Considerations in repetitive activation of light sensitive ion channels for long-term studies: Channel rhodopsin in the Drosophila model

Jake Higgins, Christina Hermanns, Cole Malloy, Robin L. Cooper

Research output: Contribution to journalArticlepeer-review

8 Scopus citations


Optogenetics is a technique used in various animal models and holds a potential for therapeutic possibilities in mammals. There are technical issues with the use of light sensitive ion channels: reproducible effects over time, controlling where the non-native proteins are targeted within the cell and changes in the biophysical properties of the cells they are expressed in. We used a variant of channel rhodopsin (ChR2-XXL) and targeted expression in neurons of larval Drosophila to investigate the acute and chronic activation, with light pulses, of the channels on synaptic function. The rhodopsin channel modifier all trans retinal (ATR) also plays a role in the sensitivity of the channel to light. Periods of acute, repetitive, and pulsatile blue light exposure over larval development produced attenuated responses. These blue light sensitive ion channels, with ATR, show accommodation and produce an electrical refractory period in inducing synaptic responses. The biological significance and aim of this study is to demonstrate that in controlling particular neurons or neuronal circuits with optogenetics, over time and throughout development, one will have to understand the dynamic nature of activating and silencing the light sensitive channels as well as the biophysical effects on neuronal activity.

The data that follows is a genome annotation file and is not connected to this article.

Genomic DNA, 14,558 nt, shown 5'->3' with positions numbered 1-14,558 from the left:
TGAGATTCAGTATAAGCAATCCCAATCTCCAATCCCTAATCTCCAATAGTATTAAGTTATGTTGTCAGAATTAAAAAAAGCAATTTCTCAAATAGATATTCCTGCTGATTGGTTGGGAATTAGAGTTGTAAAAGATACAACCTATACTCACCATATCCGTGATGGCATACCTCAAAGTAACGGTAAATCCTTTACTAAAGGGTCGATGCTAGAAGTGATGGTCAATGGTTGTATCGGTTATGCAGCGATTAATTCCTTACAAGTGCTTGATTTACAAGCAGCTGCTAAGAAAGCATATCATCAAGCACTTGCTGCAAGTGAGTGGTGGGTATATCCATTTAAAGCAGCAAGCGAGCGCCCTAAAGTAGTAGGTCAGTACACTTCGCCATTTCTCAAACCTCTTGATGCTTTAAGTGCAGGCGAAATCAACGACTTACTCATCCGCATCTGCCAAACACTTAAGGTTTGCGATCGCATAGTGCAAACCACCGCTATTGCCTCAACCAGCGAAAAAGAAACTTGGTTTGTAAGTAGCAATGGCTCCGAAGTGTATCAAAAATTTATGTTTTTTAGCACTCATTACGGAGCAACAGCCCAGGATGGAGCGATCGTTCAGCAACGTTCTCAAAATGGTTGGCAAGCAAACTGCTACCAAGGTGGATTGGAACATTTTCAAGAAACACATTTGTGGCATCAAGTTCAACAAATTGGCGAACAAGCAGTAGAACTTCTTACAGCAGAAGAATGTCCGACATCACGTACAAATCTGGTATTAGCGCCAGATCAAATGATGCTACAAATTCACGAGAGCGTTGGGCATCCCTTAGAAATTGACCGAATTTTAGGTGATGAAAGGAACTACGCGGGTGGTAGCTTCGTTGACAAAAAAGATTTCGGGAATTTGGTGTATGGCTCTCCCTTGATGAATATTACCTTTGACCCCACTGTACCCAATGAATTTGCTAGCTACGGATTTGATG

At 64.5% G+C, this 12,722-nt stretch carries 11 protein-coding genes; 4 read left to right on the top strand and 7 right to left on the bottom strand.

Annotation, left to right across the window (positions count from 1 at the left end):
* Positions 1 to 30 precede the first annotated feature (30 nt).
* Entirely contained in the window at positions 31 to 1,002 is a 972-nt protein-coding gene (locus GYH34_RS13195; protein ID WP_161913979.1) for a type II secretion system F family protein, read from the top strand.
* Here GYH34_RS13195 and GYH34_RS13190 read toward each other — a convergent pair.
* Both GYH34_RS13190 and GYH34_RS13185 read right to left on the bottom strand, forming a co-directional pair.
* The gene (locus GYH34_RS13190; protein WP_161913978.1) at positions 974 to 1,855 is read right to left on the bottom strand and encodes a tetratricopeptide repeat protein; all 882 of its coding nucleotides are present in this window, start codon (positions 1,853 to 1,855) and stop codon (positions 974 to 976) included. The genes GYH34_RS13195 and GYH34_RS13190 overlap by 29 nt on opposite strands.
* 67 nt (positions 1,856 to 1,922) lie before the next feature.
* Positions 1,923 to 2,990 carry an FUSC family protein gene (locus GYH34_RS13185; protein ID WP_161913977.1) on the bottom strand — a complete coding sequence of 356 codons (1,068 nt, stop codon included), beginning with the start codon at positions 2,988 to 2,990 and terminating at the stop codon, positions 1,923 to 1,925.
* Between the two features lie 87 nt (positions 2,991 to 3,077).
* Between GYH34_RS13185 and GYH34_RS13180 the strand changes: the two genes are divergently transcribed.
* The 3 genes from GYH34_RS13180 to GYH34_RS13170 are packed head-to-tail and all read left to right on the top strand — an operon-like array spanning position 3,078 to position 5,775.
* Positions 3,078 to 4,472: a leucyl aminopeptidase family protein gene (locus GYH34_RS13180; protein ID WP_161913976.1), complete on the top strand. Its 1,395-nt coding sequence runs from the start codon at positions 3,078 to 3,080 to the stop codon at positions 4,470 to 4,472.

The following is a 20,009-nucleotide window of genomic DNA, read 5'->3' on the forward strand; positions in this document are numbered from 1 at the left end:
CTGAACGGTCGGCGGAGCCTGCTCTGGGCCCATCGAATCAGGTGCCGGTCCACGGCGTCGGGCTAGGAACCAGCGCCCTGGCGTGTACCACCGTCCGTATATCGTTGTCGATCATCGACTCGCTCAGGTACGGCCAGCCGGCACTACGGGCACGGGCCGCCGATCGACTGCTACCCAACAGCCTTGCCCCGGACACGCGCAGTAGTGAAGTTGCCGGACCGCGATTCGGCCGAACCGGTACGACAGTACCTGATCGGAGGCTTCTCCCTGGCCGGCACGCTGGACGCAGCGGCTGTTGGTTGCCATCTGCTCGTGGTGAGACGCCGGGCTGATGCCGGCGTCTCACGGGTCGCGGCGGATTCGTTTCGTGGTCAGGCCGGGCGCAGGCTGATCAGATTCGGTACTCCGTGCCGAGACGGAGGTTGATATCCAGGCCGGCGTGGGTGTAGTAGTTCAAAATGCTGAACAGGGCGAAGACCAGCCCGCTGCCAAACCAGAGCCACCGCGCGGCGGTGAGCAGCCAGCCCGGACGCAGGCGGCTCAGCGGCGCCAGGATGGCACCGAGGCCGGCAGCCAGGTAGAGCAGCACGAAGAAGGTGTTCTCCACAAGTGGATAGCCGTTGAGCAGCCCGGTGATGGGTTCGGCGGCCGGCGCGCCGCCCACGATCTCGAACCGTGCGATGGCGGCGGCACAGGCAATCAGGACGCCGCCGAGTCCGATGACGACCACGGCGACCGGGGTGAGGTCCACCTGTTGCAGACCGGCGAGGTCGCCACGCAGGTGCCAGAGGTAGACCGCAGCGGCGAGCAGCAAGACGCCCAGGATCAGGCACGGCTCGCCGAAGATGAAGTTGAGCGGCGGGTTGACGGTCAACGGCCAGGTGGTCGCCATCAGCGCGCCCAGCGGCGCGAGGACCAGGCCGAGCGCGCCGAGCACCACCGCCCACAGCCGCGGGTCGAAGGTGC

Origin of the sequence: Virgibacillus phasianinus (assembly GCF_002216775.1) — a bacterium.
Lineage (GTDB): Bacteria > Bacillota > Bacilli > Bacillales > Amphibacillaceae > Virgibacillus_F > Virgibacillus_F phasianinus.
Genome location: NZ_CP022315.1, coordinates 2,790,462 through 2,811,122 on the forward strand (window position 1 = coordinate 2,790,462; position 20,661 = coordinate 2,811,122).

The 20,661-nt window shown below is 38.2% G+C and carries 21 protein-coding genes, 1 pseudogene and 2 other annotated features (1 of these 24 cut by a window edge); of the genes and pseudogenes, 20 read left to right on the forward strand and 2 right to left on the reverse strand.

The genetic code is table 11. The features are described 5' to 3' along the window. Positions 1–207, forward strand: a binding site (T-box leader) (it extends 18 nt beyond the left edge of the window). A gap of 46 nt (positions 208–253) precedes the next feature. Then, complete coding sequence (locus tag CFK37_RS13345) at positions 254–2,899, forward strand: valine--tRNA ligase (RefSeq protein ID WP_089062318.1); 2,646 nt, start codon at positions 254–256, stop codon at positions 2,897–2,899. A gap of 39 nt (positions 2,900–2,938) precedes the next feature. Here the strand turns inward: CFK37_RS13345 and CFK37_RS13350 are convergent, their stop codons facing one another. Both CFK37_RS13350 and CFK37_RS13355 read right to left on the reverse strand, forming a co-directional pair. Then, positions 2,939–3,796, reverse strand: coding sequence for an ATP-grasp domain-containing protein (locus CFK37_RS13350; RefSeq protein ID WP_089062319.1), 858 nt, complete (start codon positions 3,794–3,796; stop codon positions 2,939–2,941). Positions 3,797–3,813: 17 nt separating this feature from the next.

Original languageEnglish
Pages (from-to)1-10
Number of pages10
JournalNeuroscience Research
StatePublished - Dec 2017

Bibliographical note

Funding Information:
This work was funded by Kentucky Science and Engineering Foundation ( KSEF-3712-RDE-019 ) at the Kentucky Science and Technology Corporation (RLC), Robert Wood Johnson Foundation (JH) & personal funds (RLC) . We thank Kristin Weineck, Meagan Medley and Nicole Dzbuck Pettersson for editorial comments.

Publisher Copyright:
© 2017 Elsevier Ireland Ltd and Japan Neuroscience Society


  • Drosophila
  • Neuron
  • Optogenetics
  • Techniques

ASJC Scopus subject areas

  • Neuroscience (all)


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